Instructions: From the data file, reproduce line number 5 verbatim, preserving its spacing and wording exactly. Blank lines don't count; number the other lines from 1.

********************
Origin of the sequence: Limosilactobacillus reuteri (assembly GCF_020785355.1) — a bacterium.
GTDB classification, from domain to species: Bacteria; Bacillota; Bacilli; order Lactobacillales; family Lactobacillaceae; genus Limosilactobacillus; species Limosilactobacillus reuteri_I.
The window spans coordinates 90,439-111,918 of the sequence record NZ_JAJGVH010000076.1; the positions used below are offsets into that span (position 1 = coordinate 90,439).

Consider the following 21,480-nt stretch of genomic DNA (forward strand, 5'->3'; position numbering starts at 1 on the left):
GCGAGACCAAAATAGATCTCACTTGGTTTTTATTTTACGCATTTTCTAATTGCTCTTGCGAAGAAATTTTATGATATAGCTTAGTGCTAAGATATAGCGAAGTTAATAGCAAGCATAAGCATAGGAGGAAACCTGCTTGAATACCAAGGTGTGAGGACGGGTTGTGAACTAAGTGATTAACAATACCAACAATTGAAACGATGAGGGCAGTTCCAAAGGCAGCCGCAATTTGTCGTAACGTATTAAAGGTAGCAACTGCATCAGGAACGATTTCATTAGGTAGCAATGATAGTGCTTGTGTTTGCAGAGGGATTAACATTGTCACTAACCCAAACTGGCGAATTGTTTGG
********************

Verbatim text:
GCGAGACCAAAATAGATCTCACTTGGTTTTTATTTTACGCATTTTCTAATTGCTCTTGCGAAGAAATTTTATGATATAGCTTAGTGCTAAGATATAGCGAAGTTAATAGCAAGCATAAGCATAGGAGGAAACCTGCTTGAATACCAAGGTGTGAGGACGGGTTGTGAACTAAGTGATTAACAATACCAACAATTGAAACGATGAGGGCAGTTCCAAAGGCAGCCGCAATTTGTCGTAACGTATTAAAGGTAGCAACTGCATCAGGAACGATTTCATTAGGTAGCAATGATAGTGCTTGTGTTTGCAGAGGGATTAACATTGTCACTAACCCAAACTGGCGAATTGTTTGG